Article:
Kahate’s green masala begins like Yemenite s’hug – green chilies (hot peppers) are blended with garlic, cilantro and a bit of water; then more flavorings are added – ginger paste, cumin, turmeric, coriander seeds, cloves, lemon juice and a touch of sugar. One way that Kahate uses green masala is in a three-ingredient fish entree. She spreads a thick layer of masala on fish steaks, adds them to a skillet containing a little hot oil, and cooks the fish in the covered pan. For her potatoes in green masala sauce, she briefly heats ginger paste and turmeric in a little oil, adds whole cooked baby potatoes and green masala and browns them; she then adds a little water and cooks the mixture for a few minutes until a sauce forms.
This kind of green masala is less important in Bengal, where garlic, writes Bhattacharya, although essential in meat dishes, is otherwise used somewhat sparingly. A simpler green spice paste that is integral to most Bengali cooking is made of gingerroot, cumin and coriander seeds blended with green chilies and a little water. One way that Bhattacharya uses it is to flavor an Indian yellow lentil risotto-type dish. (See recipe.)
Garam masala, a widely used dry masala, is available in spice jars, but many prefer to make their own for a fresher flavor. Bengali garam masala is simpler than others, notes Bhattacharya, and consists of equal proportions of three sweet spices – cardamom seeds, cloves and cinnamon, which are lightly roasted in a dry pan and ground to a powder in a spice mill or coffee grinder. The spice blend is often added to dishes at the last minute the way we add freshly ground pepper.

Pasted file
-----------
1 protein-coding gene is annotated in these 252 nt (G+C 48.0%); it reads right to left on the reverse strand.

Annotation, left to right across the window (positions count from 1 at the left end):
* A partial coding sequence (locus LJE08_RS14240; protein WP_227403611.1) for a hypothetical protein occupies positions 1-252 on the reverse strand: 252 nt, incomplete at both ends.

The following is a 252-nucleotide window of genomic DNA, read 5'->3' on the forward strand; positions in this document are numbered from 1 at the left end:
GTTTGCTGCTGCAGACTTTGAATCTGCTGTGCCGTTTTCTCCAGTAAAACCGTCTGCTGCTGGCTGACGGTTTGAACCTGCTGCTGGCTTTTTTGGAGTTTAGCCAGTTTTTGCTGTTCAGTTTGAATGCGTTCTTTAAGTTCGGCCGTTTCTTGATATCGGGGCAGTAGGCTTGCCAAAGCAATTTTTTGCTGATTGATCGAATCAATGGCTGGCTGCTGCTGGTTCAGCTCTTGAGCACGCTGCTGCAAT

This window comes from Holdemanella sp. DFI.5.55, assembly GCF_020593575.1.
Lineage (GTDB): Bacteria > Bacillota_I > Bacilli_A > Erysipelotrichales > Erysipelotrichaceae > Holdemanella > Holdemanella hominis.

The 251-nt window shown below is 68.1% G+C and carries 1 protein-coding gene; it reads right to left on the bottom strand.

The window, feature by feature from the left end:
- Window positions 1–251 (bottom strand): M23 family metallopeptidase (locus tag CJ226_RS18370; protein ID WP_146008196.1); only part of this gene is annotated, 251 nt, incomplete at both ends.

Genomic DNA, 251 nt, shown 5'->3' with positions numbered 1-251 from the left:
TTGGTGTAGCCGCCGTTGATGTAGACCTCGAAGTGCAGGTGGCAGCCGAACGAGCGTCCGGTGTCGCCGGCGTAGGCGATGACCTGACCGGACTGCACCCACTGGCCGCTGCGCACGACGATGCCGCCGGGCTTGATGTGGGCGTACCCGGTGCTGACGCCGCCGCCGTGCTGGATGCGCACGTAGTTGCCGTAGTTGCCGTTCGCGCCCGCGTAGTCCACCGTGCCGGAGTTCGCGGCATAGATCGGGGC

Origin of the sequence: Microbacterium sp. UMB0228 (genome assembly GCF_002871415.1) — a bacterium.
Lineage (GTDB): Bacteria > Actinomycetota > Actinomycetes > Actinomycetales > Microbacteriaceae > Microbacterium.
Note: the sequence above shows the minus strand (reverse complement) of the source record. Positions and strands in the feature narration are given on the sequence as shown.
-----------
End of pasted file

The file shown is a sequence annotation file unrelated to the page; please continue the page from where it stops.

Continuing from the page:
Bhattacharya sprinkles it along with cilantro over a dish of whole dried peas cooked with tomatoes, tamarind, ginger, chilies and garlic.
Kahate makes her garam masala from both pungent and sweet spices, each of which is roasted separately: cumin, coriander and fennel seeds, cinnamon sticks, whole cloves and black peppercorns, which she grinds with salt to a powder.
Next time you prepare a vegetable saute, omelet or shakshuka, try enlivening them with garlic paste, ginger paste or garam masala. We like ginger paste in sweet dishes too, such as our chunky applesauce, and even in our breakfast oatmeal.